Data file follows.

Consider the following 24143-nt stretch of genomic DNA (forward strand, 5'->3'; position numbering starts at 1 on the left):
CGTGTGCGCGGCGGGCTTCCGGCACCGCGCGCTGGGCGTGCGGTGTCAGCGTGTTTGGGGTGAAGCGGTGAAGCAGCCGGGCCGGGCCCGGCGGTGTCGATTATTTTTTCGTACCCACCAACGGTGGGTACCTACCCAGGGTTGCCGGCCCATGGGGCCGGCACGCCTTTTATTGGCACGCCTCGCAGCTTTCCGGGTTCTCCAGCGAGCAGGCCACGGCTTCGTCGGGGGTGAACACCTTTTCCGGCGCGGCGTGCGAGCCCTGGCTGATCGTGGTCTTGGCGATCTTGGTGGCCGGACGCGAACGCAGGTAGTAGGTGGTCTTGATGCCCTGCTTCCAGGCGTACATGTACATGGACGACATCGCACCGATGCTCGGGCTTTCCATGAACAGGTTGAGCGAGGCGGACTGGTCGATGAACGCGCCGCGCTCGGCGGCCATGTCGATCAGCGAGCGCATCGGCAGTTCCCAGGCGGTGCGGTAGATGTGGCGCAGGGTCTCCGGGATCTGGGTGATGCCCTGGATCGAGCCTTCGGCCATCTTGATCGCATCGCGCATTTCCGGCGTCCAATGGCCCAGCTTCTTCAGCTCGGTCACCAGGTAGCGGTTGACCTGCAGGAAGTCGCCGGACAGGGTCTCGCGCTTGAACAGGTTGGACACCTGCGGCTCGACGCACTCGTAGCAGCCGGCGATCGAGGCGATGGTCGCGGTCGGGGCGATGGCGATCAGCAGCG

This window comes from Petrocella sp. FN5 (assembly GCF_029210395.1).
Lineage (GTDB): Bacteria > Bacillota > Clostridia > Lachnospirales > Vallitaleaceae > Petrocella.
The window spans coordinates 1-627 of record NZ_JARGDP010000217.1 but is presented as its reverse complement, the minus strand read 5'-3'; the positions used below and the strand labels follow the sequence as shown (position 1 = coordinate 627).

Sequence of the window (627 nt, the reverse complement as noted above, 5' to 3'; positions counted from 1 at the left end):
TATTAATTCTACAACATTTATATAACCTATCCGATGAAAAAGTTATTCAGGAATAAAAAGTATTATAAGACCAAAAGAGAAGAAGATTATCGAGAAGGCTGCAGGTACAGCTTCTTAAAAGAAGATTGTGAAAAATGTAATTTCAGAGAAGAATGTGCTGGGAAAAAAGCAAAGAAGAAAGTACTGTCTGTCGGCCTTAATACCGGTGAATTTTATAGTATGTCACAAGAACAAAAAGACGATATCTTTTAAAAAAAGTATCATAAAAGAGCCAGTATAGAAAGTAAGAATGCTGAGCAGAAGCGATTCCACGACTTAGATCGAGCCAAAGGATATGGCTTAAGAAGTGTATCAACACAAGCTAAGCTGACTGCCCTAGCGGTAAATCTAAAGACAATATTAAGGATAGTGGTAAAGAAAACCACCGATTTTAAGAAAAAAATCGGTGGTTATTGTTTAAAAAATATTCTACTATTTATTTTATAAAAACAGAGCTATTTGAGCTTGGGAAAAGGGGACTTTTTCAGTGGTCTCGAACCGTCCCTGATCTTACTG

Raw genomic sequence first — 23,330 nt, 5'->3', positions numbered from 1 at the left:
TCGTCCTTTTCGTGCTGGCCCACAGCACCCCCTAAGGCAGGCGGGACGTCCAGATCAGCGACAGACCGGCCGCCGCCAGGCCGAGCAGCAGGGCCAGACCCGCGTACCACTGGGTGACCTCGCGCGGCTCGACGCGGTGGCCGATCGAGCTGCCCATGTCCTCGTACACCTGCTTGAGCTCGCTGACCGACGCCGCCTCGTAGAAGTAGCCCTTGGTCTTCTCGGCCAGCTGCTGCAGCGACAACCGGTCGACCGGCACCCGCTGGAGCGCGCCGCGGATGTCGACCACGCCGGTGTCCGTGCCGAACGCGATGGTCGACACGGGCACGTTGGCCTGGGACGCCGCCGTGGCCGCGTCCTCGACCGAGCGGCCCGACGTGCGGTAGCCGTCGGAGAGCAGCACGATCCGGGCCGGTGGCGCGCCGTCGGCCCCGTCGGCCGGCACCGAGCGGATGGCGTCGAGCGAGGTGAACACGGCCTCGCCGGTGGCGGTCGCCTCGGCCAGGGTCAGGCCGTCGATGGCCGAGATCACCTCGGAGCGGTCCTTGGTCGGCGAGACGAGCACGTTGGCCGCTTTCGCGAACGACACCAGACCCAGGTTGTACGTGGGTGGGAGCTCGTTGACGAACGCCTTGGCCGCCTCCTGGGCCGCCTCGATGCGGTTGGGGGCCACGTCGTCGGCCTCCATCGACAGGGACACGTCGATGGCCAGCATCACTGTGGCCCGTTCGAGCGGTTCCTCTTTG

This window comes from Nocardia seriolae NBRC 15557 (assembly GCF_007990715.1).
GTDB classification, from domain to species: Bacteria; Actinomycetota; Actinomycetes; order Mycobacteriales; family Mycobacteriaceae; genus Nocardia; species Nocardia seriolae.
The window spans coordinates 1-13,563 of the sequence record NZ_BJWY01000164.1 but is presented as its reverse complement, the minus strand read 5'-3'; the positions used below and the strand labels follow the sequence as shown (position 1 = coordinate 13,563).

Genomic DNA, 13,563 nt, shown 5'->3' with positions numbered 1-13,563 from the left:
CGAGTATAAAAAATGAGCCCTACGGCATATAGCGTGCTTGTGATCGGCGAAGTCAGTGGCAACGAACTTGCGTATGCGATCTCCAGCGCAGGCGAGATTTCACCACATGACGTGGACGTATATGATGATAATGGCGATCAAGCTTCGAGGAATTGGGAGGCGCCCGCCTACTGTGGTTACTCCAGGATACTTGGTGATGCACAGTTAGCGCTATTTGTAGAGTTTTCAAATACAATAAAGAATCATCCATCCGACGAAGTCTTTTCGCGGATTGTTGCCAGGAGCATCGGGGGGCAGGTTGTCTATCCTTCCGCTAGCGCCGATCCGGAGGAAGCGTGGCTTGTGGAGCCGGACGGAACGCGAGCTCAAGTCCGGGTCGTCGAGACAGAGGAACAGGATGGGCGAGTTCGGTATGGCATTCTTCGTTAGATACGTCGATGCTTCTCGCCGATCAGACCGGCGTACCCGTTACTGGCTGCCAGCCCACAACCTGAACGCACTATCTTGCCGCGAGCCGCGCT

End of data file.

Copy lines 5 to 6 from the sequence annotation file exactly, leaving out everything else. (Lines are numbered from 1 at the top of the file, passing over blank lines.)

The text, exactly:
The window spans coordinates 1-627 of record NZ_JARGDP010000217.1 but is presented as its reverse complement, the minus strand read 5'-3'; the positions used below and the strand labels follow the sequence as shown (position 1 = coordinate 627).

Sequence of the window (627 nt, the reverse complement as noted above, 5' to 3'; positions counted from 1 at the left end):